Treatment for congenital hypothyroidism (CH), based on thyroid extracts, was introduced more than 100 years ago and resulted in a compelling improvement of impaired growth, obesity, depression and severe delay of motor development. However, severe mental retardation remained despite treatment. It was only after the implementation of neonatal screening for CH in 1970s that intellectual outcomes improved to an average normal IQ. However, whether complete normalization of cognitive outcome is possible remains controversial, since some studies have found significant gaps compared to control populations including healthy siblings. Furthermore, there is some evidence that quality of life (QoL) scores are lower compared to the general population. To further improve the outcome, higher starting doses of more than 10 μg/kg and commencement of treatment within the first two weeks of life were recommended. The most recent outcome study from New Zealand, reporting patients treated according to a regimen consistent with these recommendations, documented IQ at age 10 years that was no longer different from sibling control subjects. Nevertheless treatment with higher starting doses has raised concerns regarding adverse effects of supraphysiological T4 levels, with studies in rodents and patients with neonatal hyperthyroidism suggesting abnormal CNS development. In addition, it has been repeatedly shown that the recommended high LT4 dose of >10 μg/kg results in fT4 levels in newborns and infants with CH that exceed the reference ranges in this age group. However, after decades of neonatal screening and recent confusion about an unfavourable outcome with a high dose LT4 treatment, we now provide strong evidence based on a recent IQoutcome study- that the present recommendations of a high initial dose above 10 μg/kg is necessary, efficient and safe to achieve optimal cognitive development in all CH patients including those who are severely affected.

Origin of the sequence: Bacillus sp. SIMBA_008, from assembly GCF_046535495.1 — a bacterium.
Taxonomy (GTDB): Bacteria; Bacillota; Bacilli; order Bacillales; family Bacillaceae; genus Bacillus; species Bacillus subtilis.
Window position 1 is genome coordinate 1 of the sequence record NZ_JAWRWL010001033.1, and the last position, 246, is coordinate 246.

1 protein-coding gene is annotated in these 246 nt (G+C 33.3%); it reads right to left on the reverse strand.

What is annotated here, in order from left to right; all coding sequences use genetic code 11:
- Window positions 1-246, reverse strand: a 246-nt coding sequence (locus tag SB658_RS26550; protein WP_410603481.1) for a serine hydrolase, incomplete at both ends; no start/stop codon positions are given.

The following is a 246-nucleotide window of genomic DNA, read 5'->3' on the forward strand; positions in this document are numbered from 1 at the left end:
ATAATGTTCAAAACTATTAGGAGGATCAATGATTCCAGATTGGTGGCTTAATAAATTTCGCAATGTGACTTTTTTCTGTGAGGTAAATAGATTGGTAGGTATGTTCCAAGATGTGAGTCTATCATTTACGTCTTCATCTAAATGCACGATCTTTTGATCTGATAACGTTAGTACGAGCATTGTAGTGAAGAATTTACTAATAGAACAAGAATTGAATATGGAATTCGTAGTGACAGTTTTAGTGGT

20 - 23 May 2017
European Society of Endocrinology